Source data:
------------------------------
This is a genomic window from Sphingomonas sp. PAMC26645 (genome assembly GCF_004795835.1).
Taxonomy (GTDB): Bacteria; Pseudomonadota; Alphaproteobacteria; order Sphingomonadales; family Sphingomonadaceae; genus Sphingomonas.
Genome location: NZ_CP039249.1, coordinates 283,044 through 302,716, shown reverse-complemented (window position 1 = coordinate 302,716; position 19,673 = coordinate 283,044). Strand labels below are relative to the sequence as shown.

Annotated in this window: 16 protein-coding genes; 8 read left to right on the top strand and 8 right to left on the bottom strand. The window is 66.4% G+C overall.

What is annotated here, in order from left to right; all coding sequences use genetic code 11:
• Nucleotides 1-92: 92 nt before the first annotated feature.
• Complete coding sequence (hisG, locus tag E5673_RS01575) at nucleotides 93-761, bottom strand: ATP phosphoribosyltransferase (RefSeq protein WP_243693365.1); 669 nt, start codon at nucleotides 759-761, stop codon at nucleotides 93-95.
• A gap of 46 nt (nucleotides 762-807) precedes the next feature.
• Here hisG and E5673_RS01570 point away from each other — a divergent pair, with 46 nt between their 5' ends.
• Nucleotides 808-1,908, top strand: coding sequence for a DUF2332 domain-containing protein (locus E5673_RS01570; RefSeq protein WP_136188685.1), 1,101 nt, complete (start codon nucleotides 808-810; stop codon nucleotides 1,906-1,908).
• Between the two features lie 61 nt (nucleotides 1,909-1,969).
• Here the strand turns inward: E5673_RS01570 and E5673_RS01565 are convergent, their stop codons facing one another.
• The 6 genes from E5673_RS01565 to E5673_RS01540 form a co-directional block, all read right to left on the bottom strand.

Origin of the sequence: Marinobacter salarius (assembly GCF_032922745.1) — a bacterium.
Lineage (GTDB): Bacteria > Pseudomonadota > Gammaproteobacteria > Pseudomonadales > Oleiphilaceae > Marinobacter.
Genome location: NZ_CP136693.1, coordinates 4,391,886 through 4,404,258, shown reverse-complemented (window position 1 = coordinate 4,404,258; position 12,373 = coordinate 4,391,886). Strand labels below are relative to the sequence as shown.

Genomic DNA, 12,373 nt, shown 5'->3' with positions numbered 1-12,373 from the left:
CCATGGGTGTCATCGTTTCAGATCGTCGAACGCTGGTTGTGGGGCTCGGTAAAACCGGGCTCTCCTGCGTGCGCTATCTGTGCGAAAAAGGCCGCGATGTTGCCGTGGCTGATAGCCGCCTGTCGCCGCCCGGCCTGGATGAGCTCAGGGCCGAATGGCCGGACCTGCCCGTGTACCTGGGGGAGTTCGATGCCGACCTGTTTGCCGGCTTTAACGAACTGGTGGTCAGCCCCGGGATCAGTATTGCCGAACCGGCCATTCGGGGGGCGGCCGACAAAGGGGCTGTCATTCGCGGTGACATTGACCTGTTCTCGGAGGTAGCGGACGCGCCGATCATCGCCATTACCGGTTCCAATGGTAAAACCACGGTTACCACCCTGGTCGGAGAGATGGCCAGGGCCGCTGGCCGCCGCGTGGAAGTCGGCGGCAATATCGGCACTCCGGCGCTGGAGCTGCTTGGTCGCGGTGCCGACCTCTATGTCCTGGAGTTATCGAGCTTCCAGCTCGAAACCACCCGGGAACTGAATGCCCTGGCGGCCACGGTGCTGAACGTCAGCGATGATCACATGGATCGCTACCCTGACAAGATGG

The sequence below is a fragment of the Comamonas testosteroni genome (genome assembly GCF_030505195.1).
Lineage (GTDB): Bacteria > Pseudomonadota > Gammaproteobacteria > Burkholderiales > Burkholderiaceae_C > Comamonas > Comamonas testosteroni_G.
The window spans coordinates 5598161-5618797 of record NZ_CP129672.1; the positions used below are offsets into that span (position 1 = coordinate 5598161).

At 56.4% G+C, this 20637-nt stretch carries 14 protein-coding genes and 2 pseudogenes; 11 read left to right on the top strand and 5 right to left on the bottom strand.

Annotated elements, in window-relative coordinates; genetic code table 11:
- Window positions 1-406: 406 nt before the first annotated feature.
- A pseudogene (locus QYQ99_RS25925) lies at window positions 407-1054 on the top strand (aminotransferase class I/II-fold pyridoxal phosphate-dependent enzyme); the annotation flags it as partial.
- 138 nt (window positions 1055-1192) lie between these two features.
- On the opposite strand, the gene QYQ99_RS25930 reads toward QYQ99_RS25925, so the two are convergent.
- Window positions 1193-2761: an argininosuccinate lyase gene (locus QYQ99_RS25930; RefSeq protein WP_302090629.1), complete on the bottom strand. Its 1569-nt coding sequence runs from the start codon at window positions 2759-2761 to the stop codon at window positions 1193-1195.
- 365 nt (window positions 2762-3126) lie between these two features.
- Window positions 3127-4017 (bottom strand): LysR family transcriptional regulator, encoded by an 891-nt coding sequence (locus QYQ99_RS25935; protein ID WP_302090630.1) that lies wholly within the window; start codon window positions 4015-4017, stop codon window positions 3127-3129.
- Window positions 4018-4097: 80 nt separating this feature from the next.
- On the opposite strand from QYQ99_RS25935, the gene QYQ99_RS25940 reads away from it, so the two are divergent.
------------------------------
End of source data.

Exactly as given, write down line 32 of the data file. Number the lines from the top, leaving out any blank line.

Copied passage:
- On the opposite strand from QYQ99_RS25935, the gene QYQ99_RS25940 reads away from it, so the two are divergent.